Kansas City Immigrant Amit Raizada Gupta on Why We Celebrate Veterans Day

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Many men and women put their lives on the line for Americans to enjoy freedom of speech, the ability to worship at religious institutions without fear of harassment, and going about life without fear of being imprisoned or worse.

Without a strong military presence in the U.S. and throughout the world, freedom as we know it would probably not exist. Our allies would not be able lean upon us for support when threatened if not for the brave few who are willing to sacrifice their lives and health for the many. This is why we celebrate Veterans Day, a National Holiday recognized each year on November 11.

Early History of Veterans Day

Some people may be unaware that what is now known as Veterans Day was brought to reality by the work of veterans groups, lawmakers, and others who advocated to make this special day one of the most celebrated and esteemed of National holidays. Veterans day as currently known has its roots in what was known as Armistice day after World War I. In 1919 President Woodrow Wilson recognized Armistice day as a legal holiday commemorating peace between all nations.

The earliest celebration of this day as a legal holiday began in 1938 after World War I. At that time, the day was known by the title Armistice Day which was celebrated as a day of peace after the end of World War I. The significance of Armistice Day being on November 11 hearkens back to the end of World War I which ended on the 11th hour, on the 11th day of the 11th month. For several years the U.S. celebrated the day, recognizing World War I Veterans and along with other countries in recognition of the war’s end.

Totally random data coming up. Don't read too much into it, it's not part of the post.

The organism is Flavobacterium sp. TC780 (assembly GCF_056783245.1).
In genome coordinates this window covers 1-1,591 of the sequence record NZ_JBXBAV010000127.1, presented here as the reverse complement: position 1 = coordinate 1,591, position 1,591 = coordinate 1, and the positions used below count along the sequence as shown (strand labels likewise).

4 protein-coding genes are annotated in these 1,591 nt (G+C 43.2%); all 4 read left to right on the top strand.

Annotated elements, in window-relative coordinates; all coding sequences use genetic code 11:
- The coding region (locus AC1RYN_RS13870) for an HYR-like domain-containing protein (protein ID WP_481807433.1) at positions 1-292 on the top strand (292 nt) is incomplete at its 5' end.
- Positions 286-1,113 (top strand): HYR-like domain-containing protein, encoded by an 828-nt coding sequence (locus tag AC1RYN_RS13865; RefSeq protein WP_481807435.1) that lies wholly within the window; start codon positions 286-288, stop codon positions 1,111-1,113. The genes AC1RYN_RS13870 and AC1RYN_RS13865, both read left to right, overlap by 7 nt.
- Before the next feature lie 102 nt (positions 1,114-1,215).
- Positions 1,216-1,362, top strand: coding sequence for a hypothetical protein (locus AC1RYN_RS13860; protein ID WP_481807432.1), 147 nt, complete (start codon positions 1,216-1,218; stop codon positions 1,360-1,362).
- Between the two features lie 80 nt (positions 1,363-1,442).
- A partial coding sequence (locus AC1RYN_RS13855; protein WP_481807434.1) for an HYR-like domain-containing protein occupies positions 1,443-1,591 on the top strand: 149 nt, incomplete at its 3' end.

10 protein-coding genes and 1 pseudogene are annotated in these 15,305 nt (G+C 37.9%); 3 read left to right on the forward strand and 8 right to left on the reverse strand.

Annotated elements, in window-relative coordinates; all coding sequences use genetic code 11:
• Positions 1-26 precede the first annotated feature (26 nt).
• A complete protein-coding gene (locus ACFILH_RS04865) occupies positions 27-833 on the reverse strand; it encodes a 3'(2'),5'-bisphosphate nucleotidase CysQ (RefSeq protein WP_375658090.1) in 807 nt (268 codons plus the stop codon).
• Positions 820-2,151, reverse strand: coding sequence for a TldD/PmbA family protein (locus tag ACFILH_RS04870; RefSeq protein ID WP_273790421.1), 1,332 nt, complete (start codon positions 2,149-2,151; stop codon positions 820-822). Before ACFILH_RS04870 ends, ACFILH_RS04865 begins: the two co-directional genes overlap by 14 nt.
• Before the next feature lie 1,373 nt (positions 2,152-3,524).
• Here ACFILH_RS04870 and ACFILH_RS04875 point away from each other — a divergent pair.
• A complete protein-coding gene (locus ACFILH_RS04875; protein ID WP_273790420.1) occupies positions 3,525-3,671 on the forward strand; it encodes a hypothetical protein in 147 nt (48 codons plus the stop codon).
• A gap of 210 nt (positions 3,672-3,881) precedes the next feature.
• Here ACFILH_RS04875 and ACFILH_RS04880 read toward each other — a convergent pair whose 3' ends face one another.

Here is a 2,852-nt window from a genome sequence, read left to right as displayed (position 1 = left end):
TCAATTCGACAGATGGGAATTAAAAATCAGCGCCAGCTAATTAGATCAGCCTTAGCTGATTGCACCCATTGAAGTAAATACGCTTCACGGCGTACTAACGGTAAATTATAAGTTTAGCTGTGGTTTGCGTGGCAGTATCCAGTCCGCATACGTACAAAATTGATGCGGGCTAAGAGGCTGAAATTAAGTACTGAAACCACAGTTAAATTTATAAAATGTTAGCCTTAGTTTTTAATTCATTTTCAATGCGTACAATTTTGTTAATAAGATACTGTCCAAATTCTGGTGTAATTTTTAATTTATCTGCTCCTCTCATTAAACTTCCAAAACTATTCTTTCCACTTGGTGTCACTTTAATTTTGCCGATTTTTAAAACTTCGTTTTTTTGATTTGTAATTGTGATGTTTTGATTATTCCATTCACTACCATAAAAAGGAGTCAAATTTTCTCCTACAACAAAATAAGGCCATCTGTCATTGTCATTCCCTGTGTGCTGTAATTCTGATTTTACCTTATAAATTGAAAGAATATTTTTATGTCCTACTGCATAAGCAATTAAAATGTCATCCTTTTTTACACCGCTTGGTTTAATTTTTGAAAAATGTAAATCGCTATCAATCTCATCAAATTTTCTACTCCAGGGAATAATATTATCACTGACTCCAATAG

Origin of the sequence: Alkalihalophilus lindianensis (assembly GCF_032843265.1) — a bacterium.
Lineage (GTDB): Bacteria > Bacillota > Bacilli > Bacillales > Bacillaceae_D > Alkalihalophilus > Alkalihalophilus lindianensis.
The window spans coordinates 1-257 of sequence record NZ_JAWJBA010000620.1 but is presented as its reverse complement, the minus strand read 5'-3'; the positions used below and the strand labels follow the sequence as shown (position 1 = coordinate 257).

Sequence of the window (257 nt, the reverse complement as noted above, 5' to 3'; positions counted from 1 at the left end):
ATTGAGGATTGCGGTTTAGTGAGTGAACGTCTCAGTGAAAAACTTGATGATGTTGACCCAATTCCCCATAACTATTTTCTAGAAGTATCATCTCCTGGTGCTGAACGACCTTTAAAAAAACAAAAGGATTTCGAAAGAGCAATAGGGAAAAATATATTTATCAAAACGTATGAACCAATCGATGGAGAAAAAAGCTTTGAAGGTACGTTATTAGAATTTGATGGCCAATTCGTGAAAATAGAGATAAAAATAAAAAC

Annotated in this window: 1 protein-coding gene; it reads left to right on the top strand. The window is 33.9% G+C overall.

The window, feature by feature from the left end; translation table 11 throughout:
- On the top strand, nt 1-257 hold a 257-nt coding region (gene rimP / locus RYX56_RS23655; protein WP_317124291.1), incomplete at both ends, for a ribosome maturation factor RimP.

Changes in Veterans Day as a Holiday

Today after several iterations, the day is a national holiday recognizing U.S. veterans of all wars. In 1954 U.S., veterans requested that the name be changed from Armistice Day to Veterans Day in recognition of those who served in the Korean Conflict and because of the largest deployment of soldiers ever during World War II. Congress amended the original Armistice Day legislation which went in to effect on June 1, 1954.

In 1968 a bill was signed to recognize Veterans Day on Monday, the same as the Columbus Day, Washington’s Birthday, and Memorial Day. However, this was not favored by everyone. Subsequently, in 1975 President Gerald Ford signed a bill that changed the official recognition of Veterans Day back to November 11, regardless of the day.

This date was meaningful and significant because of the association with the day World War I ended. Veterans organizations, lawmakers, and citizens were supportive of this move. Currently, the holiday is a celebration of all U.S. Veterans.

Special recognition ceremonies have always been held in conjunction with this highly respected day. During the 2018 Arlington Veterans Day celebration, Kansas City’s Amit Raizada showed his appreciation. Being a federal holiday, not all states and jurisdictions recognize the holiday as a day off for employees.

When the date falls on Saturday or Sunday, many private and public employers give their employees a Friday or Monday off. While businesses and local organizations may not close their operations on Veteran’s day, the federal government offices close and mail delivery is suspended for the day.

From small towns to large cities, to military bases, Veterans Day is marked by special events such as solemn remembrance ceremonies, parades, and other activities that recognize veterans.

U.S. allies commemorate both Armistice Day/Veteran day often with their own recognition of the service of U.S. and allied forces. In fact, some U.S. veterans travel to countries where they served for special commemorative activities and celebrations.

 

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